Something about laid-back sales

IMTDA board member and independent tool jobber Brian Gallagher for Ironman tools runs multiple tool truck routes in Savannah Georgia.


IMTDA board member and independent tool jobber Brian Gallagher for Ironman tools runs multiple tool truck routes in Savannah Georgia. Don’t let his laid-back approach fool you — Brian Gallagher, an independent mobile tool distributor (Ironman Tools) in Savannah, Ga., is anything but. How else can you account for the guy who is running three trucks (with a fourth on the way) and still finds time to be a board member in the...


Welcome! This content is housed in a special section of our website designed for mobile tool distributors selling tools and equipment into the automotive aftermarket.


Articles written for mobile distributors are now only accessible with a unique login, to ensure this information stays exclusive to the mobile distributor community and isn't available to the public.


By registering to access this special section, you get full access to all of the content in VehicleServicePros.com magazine, along with exclusive online content that gives you an inside scoop on hot new products, exclusive stories, sales tips, technical information and more!


You will also need to be a qualified subscriber of VehicleServicePros.com to gain access. Subscribe to VehicleServicePros.com now or have your subscription ID ready.


It only takes a few minutes to register and verify your credentials. Register only once and simply use your login information when you return.


Login now to access exclusive content and learn more about how to make your mobile tool distribution business more efficient and profitable!



Required
Required
Required
Required
Required
Required
Required
Required
Required

Don’t let his laid-back approach fool you — Brian Gallagher, an independent mobile tool distributor (Ironman Tools) in Savannah, Ga., is anything but. How else can you account for the guy who is running three trucks (with a fourth on the way) and still finds time to be a board member in the Independent Mobile Tool Distributors Association and spend time with his family?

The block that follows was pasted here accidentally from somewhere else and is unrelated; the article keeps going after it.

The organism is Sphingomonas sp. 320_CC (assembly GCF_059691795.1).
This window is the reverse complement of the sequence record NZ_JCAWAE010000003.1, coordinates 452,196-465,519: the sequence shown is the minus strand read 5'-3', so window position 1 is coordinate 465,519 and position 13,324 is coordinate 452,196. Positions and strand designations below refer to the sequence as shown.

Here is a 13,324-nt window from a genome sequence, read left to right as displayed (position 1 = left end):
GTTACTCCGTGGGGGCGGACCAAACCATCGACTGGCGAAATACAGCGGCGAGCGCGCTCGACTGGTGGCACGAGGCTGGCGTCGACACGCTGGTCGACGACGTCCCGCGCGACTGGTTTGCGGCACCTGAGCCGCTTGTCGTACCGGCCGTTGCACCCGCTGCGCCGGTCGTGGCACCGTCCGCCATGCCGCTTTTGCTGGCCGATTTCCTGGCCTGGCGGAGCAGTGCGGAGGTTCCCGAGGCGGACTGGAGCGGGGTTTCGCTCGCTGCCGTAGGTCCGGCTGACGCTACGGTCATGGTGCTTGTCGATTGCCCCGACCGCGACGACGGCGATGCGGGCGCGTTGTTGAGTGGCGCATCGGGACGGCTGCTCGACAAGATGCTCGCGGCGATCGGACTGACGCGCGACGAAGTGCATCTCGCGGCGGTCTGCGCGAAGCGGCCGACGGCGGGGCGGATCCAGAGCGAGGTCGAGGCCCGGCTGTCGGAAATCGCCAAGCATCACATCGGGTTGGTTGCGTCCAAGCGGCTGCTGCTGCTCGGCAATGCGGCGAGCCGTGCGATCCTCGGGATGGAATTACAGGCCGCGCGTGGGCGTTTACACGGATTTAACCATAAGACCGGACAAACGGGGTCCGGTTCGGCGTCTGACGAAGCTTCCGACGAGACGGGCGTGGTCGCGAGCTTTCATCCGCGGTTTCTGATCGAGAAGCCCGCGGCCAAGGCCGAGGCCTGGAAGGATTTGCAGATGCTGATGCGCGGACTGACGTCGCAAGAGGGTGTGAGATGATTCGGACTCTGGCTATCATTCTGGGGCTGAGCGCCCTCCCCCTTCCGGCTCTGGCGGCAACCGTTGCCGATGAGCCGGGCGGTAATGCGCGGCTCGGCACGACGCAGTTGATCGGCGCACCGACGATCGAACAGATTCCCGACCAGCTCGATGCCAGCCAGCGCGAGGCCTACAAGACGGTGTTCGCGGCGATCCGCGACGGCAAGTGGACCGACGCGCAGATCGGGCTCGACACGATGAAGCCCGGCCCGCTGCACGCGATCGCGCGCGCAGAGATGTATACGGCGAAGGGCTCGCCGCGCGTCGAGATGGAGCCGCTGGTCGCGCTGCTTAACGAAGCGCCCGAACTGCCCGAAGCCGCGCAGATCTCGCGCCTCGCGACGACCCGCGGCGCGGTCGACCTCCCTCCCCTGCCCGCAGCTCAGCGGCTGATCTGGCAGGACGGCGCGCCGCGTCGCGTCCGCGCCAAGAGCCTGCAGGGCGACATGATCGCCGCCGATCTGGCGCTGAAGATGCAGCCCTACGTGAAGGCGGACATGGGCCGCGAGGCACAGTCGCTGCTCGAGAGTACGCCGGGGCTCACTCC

Yet to spend a day with Brian and watch him interact with customers, you might wonder how he does it. He doesn’t sell with a full-court press; in fact, it’s hard to catch him selling at all. Instead, what you observe is a distributor who’s at ease with his customers who obviously find it easy to buy from him.

“I guess I don’t see myself as a salesman,” Brian said. “The tools will sell themselves. Once in a while, you’ve got to coax somebody a little bit — if their balance is running low, ‘Hey, you need to buy this.’ But most of the time, it’s pretty laid back and pretty easy. I’m not aggressive.”

Not that it was always “laid back and easy” for Brian. He readily admits the first few months in the business were hard. Especially psychologically, when “you realize that’s your money walking off the truck.”

“When you’re first getting started, you need every stop … every $20 bill you can grab,” Brian said. “But it’s scary; you’re sitting there handing out your money, hoping they’re going to pay you back. … That was probably one of the scariest things I ever did when I bought this thing. Guys are taking tools off the truck, and I’m thinking, ‘That’s my money.’ ”

Brian has turned the corner, though, to where he is at ease on the route. Now he looks forward to all his interactions.

“It’s about having fun with the guys; dealing with the customers,” he said. “You know, it’s taken me four years to get good customers … they’re a blast. Every day there’s something different. That’s one of the best things about this job; it’s never the same thing. Every day is always different.”

As a former tech, Brian figured he had a slight advantage when he decided to start selling tools. He realized quickly that his own toolbox barely scratched the surface of what tools were actually available.

“I thought I knew everything about tools … I didn’t have a clue,” Brian said. “When it came to some oddball thing … the guys would point me in the right direction.

“I do still think [being a former tech] gives you an advantage over someone who’s never worked on cars.”

Rapid expansion

One of the unique things about Brian’s business is that he is adding trucks on the street so that Ironman Tools blankets Savannah. In addition to his own truck, he’s already added two other trucks and a fourth is on the way.

“It is exciting. It’s a lot more stress than I thought it would be,” he said. He does credit the help he receives behind the scenes from the independent distributor he bought his truck/route from, and who also helps train Brian’s drivers for the other trucks.

He also credits the IMTDA (see sidebar) with helping research how to get his second and third trucks up and running, especially regarding inventory and stocking questions. Brian’s first truck was already stocked when he started out; starting a truck from scratch was a new experience after just four years in the business.

“I had no anticipation of it growing this fast, this quick,” Brian said. “But other guys have had multiple trucks over the years.” That’s where he finds another good source of information. He talks to other distributors at all the shows he goes to, including AAPEX, and figures if he can draw five valid suggestions from each conversation, he’ll be ahead of the game.

Money is always an issue, though.

“It’s definitely costly, having to stock the other trucks as big as this one; stocking a 20’ truck is a lot of money. But a lot of [IMTDA] supporters have been helpful, and helping us with some deals, to make some things happen so that it’s a little bit easier on everybody.

This content continues onto the next page...

We Recommend